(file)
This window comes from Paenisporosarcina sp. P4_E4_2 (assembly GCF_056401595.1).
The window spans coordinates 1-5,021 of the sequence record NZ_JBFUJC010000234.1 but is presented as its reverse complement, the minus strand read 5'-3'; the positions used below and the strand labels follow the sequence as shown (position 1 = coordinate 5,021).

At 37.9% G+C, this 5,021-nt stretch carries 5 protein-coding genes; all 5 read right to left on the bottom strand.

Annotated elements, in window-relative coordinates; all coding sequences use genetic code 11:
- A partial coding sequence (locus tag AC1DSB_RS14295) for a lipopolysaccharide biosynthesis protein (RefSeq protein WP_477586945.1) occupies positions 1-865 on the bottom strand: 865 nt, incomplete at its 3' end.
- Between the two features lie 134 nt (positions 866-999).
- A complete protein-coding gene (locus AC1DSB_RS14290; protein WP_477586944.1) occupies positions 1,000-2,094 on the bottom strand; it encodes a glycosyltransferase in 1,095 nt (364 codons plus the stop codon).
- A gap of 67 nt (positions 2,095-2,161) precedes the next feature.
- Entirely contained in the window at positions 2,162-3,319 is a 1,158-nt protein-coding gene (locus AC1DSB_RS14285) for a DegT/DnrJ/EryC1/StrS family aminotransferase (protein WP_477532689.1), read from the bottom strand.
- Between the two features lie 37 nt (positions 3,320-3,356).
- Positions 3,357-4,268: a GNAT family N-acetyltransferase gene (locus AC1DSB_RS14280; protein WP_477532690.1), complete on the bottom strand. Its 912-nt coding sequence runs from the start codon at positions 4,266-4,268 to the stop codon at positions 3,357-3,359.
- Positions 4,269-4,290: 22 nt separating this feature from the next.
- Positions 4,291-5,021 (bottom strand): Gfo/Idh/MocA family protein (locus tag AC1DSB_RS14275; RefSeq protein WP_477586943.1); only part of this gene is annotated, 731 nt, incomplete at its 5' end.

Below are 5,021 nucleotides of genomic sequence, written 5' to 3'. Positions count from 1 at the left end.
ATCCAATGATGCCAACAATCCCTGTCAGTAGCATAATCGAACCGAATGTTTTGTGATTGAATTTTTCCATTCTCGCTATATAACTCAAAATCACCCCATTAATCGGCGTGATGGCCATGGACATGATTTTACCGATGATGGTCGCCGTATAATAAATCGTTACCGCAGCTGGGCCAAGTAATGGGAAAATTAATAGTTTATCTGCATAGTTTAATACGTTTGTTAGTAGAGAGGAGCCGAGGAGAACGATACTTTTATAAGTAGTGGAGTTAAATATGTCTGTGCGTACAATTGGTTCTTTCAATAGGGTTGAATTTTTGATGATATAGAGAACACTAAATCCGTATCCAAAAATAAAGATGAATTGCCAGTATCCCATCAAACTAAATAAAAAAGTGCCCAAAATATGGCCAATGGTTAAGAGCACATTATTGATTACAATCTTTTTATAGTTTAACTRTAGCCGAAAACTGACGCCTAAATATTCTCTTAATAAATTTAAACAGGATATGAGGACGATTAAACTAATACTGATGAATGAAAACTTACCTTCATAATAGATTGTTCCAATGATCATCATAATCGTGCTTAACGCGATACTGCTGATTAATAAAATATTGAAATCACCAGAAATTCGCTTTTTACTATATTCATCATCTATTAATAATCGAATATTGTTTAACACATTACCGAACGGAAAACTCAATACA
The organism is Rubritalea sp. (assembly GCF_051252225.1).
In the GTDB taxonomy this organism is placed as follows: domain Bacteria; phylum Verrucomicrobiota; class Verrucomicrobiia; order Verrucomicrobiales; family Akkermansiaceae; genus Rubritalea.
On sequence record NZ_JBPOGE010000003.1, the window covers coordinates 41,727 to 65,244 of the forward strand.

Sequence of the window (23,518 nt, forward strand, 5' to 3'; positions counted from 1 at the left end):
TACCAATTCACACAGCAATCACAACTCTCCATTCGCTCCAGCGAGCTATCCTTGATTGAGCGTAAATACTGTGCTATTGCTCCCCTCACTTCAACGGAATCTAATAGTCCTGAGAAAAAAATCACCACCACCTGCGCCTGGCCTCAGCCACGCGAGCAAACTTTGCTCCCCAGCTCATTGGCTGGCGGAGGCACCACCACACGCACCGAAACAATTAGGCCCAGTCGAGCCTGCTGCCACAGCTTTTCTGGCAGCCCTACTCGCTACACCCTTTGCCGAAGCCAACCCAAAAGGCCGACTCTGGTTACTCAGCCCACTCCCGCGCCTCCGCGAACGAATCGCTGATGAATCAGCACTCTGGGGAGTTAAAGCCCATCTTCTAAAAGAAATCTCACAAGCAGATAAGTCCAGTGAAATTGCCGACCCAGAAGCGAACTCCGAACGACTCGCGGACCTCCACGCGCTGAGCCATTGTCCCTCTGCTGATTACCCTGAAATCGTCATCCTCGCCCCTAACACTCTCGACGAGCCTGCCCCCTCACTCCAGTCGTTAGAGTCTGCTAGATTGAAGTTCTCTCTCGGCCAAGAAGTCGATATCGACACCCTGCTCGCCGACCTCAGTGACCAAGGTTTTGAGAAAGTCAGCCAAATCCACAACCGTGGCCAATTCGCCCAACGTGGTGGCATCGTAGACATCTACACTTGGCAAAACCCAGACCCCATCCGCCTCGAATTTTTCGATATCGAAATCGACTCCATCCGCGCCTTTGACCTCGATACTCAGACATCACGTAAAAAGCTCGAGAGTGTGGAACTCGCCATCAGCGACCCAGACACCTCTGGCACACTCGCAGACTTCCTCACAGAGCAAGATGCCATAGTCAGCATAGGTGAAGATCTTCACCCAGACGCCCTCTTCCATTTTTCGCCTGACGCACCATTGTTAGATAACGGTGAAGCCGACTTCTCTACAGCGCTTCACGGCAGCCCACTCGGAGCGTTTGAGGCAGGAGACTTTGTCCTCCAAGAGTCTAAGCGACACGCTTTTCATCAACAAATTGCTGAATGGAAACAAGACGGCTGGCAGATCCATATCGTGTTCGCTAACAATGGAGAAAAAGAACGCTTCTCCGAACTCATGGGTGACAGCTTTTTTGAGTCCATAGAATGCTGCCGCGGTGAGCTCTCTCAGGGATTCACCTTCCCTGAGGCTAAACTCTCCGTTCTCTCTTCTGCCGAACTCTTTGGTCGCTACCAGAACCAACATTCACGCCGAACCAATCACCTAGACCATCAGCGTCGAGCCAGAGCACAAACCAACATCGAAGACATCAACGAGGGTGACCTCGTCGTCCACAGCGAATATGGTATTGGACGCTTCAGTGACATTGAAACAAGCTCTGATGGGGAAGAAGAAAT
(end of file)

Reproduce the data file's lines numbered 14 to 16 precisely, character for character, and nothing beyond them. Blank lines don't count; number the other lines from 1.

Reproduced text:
Below are 5,021 nucleotides of genomic sequence, written 5' to 3'. Positions count from 1 at the left end.
ATCCAATGATGCCAACAATCCCTGTCAGTAGCATAATCGAACCGAATGTTTTGTGATTGAATTTTTCCATTCTCGCTATATAACTCAAAATCACCCCATTAATCGGCGTGATGGCCATGGACATGATTTTACCGATGATGGTCGCCGTATAATAAATCGTTACCGCAGCTGGGCCAAGTAATGGGAAAATTAATAGTTTATCTGCATAGTTTAATACGTTTGTTAGTAGAGAGGAGCCGAGGAGAACGATACTTTTATAAGTAGTGGAGTTAAATATGTCTGTGCGTACAATTGGTTCTTTCAATAGGGTTGAATTTTTGATGATATAGAGAACACTAAATCCGTATCCAAAAATAAAGATGAATTGCCAGTATCCCATCAAACTAAATAAAAAAGTGCCCAAAATATGGCCAATGGTTAAGAGCACATTATTGATTACAATCTTTTTATAGTTTAACTRTAGCCGAAAACTGACGCCTAAATATTCTCTTAATAAATTTAAACAGGATATGAGGACGATTAAACTAATACTGATGAATGAAAACTTACCTTCATAATAGATTGTTCCAATGATCATCATAATCGTGCTTAACGCGATACTGCTGATTAATAAAATATTGAAATCACCAGAAATTCGCTTTTTACTATATTCATCATCTATTAATAATCGAATATTGTTTAACACATTACCGAACGGAAAACTCAATACA
The organism is Rubritalea sp. (assembly GCF_051252225.1).